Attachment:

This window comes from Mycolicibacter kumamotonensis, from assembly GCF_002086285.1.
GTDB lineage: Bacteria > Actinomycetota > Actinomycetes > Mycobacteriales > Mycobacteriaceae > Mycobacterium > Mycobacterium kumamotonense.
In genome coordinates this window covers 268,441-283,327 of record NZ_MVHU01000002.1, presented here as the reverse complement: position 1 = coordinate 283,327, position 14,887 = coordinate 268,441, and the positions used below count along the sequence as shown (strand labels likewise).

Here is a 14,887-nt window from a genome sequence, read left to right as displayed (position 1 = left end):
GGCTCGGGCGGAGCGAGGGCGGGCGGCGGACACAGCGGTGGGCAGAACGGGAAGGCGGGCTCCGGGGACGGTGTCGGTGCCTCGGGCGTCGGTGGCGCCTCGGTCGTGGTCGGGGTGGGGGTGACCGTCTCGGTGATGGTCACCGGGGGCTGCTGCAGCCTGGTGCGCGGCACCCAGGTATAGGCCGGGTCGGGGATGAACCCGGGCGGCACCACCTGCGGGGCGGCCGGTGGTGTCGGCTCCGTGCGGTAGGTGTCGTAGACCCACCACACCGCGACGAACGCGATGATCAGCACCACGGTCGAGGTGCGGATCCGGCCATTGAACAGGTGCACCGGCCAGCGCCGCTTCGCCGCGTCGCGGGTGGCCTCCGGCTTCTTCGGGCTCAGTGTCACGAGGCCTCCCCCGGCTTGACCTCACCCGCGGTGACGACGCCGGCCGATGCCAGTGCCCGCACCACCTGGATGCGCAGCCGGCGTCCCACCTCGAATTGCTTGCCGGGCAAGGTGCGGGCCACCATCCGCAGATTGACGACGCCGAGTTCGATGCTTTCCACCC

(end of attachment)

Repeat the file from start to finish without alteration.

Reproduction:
This window comes from Mycolicibacter kumamotonensis, from assembly GCF_002086285.1.
GTDB lineage: Bacteria > Actinomycetota > Actinomycetes > Mycobacteriales > Mycobacteriaceae > Mycobacterium > Mycobacterium kumamotonense.
In genome coordinates this window covers 268,441-283,327 of record NZ_MVHU01000002.1, presented here as the reverse complement: position 1 = coordinate 283,327, position 14,887 = coordinate 268,441, and the positions used below count along the sequence as shown (strand labels likewise).

Here is a 14,887-nt window from a genome sequence, read left to right as displayed (position 1 = left end):
GGCTCGGGCGGAGCGAGGGCGGGCGGCGGACACAGCGGTGGGCAGAACGGGAAGGCGGGCTCCGGGGACGGTGTCGGTGCCTCGGGCGTCGGTGGCGCCTCGGTCGTGGTCGGGGTGGGGGTGACCGTCTCGGTGATGGTCACCGGGGGCTGCTGCAGCCTGGTGCGCGGCACCCAGGTATAGGCCGGGTCGGGGATGAACCCGGGCGGCACCACCTGCGGGGCGGCCGGTGGTGTCGGCTCCGTGCGGTAGGTGTCGTAGACCCACCACACCGCGACGAACGCGATGATCAGCACCACGGTCGAGGTGCGGATCCGGCCATTGAACAGGTGCACCGGCCAGCGCCGCTTCGCCGCGTCGCGGGTGGCCTCCGGCTTCTTCGGGCTCAGTGTCACGAGGCCTCCCCCGGCTTGACCTCACCCGCGGTGACGACGCCGGCCGATGCCAGTGCCCGCACCACCTGGATGCGCAGCCGGCGTCCCACCTCGAATTGCTTGCCGGGCAAGGTGCGGGCCACCATCCGCAGATTGACGACGCCGAGTTCGATGCTTTCCACCC